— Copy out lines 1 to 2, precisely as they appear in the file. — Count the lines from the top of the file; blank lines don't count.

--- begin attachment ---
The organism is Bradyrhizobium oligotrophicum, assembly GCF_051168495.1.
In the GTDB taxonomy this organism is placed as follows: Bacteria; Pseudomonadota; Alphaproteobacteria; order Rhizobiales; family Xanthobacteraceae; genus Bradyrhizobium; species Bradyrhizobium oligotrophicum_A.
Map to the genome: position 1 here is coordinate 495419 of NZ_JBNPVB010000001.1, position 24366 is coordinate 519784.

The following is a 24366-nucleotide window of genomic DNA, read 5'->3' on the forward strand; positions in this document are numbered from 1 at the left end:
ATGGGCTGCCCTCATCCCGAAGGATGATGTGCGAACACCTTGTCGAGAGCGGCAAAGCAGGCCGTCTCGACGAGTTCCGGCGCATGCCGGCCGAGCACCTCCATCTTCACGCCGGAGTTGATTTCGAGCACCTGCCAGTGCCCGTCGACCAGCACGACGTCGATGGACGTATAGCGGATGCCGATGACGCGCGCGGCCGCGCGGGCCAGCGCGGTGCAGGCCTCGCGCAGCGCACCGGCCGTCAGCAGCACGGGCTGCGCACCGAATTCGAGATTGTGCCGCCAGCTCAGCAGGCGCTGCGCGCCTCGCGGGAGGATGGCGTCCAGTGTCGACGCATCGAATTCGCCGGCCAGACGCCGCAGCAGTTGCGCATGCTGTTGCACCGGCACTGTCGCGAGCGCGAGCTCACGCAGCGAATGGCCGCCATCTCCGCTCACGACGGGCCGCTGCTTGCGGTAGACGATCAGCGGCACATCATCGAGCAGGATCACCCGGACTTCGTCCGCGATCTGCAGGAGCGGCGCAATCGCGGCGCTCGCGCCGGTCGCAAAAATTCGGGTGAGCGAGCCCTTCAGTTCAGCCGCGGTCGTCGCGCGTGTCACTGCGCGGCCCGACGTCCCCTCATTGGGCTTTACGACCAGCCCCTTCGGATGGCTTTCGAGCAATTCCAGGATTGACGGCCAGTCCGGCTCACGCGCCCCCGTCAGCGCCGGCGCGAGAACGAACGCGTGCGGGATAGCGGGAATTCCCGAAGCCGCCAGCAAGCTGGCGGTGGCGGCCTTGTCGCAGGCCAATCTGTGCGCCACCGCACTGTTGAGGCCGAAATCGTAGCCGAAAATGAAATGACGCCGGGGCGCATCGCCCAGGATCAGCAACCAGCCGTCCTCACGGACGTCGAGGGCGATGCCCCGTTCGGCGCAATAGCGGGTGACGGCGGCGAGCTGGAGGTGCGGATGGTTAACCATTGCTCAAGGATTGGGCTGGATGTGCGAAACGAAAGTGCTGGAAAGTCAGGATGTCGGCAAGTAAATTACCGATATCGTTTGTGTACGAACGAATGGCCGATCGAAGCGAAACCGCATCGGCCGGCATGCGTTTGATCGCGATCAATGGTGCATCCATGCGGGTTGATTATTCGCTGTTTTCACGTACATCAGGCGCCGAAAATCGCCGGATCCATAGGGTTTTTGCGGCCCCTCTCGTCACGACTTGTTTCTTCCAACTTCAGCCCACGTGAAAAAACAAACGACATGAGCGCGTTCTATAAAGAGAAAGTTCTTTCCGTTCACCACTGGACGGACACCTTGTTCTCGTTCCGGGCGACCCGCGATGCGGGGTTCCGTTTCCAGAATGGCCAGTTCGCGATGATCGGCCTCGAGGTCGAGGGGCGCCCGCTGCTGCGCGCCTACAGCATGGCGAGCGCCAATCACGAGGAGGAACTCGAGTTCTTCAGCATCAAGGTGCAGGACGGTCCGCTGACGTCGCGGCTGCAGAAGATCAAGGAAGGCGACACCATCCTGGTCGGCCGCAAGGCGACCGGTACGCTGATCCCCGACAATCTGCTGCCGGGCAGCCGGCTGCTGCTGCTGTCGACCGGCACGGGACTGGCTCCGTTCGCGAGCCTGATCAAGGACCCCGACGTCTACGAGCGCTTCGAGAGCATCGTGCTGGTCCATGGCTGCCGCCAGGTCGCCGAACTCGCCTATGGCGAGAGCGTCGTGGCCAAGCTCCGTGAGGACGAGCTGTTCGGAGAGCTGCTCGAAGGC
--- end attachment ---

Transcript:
The organism is Bradyrhizobium oligotrophicum, assembly GCF_051168495.1.
In the GTDB taxonomy this organism is placed as follows: Bacteria; Pseudomonadota; Alphaproteobacteria; order Rhizobiales; family Xanthobacteraceae; genus Bradyrhizobium; species Bradyrhizobium oligotrophicum_A.